Amy Landis watches as a student deconstructs a chair in one of her classes. It's one of the assignments Landis uses to teach students about sustainability. They learn about the sustainable aspects of the manufacturing process used to produce the chair, as well as its recyclability and re-use potential. Photo: Jessica Slater/ASU

Innovative work in advancing sustainability engineering education has earned Arizona State University engineer Amy E. Landis a Carnegie Science Award.

The awards are given by the Carnegie Science Center in Pittsburgh “to recognize and promote innovation in science and technology.” Landis shares the award with Melissa Bilec, an assistant professor in the Swanson School of Engineering at the University of Pittsburgh.

Landis was a faculty member at the University of Pittsburgh from 2007 until this year, when she joined ASU as an associate professor in the School of Sustainable Engineering and the Built Environment, one of the university’s Ira A. Fulton Schools of Engineering.

In the past several years Landis has developed research and community outreach programs in sustainable engineering, as well as four new sustainability courses. She has won four educational excellence awards and drawn more than $750,000 to support her work in creating education programs designed to promote engineering innovation.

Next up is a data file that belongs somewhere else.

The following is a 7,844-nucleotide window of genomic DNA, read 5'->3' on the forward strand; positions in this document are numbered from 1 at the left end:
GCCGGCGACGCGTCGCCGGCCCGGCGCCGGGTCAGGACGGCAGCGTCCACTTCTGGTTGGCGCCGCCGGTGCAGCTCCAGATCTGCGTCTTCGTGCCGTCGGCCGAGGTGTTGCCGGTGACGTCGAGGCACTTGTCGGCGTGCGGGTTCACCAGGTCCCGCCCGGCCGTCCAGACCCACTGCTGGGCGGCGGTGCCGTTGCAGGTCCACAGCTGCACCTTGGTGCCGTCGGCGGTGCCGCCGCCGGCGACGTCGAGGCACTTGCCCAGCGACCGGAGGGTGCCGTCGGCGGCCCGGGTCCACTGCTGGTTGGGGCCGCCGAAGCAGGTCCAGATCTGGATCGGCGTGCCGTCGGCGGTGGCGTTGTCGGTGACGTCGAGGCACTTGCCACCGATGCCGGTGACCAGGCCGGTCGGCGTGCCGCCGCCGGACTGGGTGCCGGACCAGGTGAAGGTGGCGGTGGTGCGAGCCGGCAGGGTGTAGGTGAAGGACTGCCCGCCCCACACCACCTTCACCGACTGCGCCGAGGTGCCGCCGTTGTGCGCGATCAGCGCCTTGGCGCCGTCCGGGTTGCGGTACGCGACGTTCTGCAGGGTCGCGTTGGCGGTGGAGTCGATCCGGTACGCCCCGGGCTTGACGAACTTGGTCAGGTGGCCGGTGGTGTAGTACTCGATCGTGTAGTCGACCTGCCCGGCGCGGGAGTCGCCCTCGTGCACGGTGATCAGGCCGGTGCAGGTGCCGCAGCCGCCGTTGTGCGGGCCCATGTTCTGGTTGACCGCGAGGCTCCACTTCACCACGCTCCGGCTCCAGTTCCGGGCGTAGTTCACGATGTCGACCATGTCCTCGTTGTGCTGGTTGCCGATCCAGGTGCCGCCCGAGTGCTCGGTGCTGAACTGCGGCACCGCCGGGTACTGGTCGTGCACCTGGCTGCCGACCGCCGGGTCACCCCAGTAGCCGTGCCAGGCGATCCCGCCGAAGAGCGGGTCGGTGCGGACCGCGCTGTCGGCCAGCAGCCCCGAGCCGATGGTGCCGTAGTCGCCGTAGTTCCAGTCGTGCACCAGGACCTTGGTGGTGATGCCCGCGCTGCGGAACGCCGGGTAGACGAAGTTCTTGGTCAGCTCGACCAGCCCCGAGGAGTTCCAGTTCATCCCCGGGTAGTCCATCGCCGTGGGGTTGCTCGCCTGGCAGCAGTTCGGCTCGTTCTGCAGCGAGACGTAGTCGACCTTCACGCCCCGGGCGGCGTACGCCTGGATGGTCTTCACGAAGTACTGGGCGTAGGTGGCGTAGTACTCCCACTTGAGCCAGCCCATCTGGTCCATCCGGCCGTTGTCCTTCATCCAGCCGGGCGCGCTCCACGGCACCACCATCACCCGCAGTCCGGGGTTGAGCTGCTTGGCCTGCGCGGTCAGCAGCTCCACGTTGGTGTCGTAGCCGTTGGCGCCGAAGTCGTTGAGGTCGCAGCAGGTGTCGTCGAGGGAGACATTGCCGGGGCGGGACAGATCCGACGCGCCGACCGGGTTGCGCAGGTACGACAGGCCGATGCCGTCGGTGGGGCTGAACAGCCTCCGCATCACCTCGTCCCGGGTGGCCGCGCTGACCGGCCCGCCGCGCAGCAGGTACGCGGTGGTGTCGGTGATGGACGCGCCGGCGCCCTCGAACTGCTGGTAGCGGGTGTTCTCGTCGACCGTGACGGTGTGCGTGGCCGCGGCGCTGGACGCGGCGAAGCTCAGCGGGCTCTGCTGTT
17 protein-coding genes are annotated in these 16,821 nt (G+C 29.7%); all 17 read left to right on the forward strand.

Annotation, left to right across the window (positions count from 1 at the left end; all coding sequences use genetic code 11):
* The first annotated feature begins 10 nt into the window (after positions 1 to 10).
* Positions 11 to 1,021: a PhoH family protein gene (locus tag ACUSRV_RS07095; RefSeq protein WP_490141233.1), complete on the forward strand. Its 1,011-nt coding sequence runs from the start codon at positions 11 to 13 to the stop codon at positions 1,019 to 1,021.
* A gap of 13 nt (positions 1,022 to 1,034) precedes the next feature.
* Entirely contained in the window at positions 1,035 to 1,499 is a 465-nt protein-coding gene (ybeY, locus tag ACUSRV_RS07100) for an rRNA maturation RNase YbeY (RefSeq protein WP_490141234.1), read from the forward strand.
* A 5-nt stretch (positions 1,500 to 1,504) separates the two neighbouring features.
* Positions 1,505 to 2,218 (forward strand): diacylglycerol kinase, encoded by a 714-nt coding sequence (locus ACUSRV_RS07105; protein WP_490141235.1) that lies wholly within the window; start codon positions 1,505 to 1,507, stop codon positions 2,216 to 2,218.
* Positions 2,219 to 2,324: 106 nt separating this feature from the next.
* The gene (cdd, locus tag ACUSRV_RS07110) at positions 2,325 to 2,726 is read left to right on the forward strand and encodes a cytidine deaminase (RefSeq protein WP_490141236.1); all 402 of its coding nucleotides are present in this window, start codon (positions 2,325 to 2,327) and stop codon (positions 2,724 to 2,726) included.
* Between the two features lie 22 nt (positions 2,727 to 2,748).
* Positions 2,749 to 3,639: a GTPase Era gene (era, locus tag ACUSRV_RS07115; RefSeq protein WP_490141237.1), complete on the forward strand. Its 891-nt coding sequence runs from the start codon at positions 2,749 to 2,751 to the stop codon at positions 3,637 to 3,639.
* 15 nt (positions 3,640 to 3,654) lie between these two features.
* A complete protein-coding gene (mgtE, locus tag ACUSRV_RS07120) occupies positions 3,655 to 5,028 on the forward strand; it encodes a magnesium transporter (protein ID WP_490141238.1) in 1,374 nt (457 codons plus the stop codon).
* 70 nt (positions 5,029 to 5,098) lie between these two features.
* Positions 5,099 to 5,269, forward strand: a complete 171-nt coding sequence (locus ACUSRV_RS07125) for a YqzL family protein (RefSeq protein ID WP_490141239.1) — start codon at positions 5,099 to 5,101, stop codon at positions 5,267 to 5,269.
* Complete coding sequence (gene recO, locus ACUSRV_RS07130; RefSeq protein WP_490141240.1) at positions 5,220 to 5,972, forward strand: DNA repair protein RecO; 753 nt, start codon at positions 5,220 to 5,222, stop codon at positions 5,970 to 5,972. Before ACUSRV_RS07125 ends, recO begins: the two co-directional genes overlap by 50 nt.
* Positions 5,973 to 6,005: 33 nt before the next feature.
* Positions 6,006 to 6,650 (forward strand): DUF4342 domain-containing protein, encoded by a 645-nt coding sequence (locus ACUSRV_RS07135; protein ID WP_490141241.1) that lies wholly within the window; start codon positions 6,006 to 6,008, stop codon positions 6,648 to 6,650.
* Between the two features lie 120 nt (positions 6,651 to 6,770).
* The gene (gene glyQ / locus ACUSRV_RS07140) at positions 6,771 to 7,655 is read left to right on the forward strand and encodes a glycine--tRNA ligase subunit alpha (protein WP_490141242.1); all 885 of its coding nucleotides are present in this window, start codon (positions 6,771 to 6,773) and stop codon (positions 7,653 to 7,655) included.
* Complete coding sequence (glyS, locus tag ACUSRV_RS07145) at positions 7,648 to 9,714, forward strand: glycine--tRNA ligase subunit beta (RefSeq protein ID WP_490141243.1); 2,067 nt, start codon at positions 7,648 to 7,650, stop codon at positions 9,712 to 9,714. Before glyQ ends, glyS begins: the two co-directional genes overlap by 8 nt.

Landis’ success led her to be selected to participate in the 2011 National Academy of Engineering Frontiers in Engineering Education Symposium.

She will be presented the Carnegie award at a formal celebration at Carnegie Music Hall on May 11.

Landis and Bilec also earned an honorable mention award from the Carnegie Science Center a year ago for their collaborative work as university and post-secondary educators.

Opportunities for innovation and cross-discipline collaboration are what attracted Landis to ASU.

“I love that as an engineer I can work with a social scientist or an economist on a project,” she says, “or that students in my engineering classes might work on a project with students in a class in some area other than engineering, and that this is encouraged here.”

She also likes that undergraduates are encouraged to delve into research as early as possible.

Traditionally at many large universities, Landis says, “undergrads are not supposed to even approach professors, but here students can talk to faculty members about research ideas or working in a professor’s lab.”

Landis focuses on devising hands-on, interactive methods for teaching sustainability principals.

For instance, she has students deconstruct a chair as a way of exploring the sustainable aspects of the materials used to make the chair, the energy expended in the manufacturing process that produces it and the finished product’s recyclability and re-use potential. She also has students compare the sustainability of older products compared to newer ones.

The Carnegie honor “is a prestigious award, and it underscores the value of what Amy brings to ASU’s engineering schools,” says G. Edward Gibson, director of the School of Sustainable Engineering and the Built Environment.

“Her focus on sustainability and education are critical to our success,” Gibson adds, “and students are going to love the energy and enthusiasm she has for teaching.”

Landis earned an undergraduate degree in chemistry from Denison University in Ohio. She earned a master’s and doctoral degree in civil and materials engineering from the University of Illinois at Chicago.

Original story on ASU News

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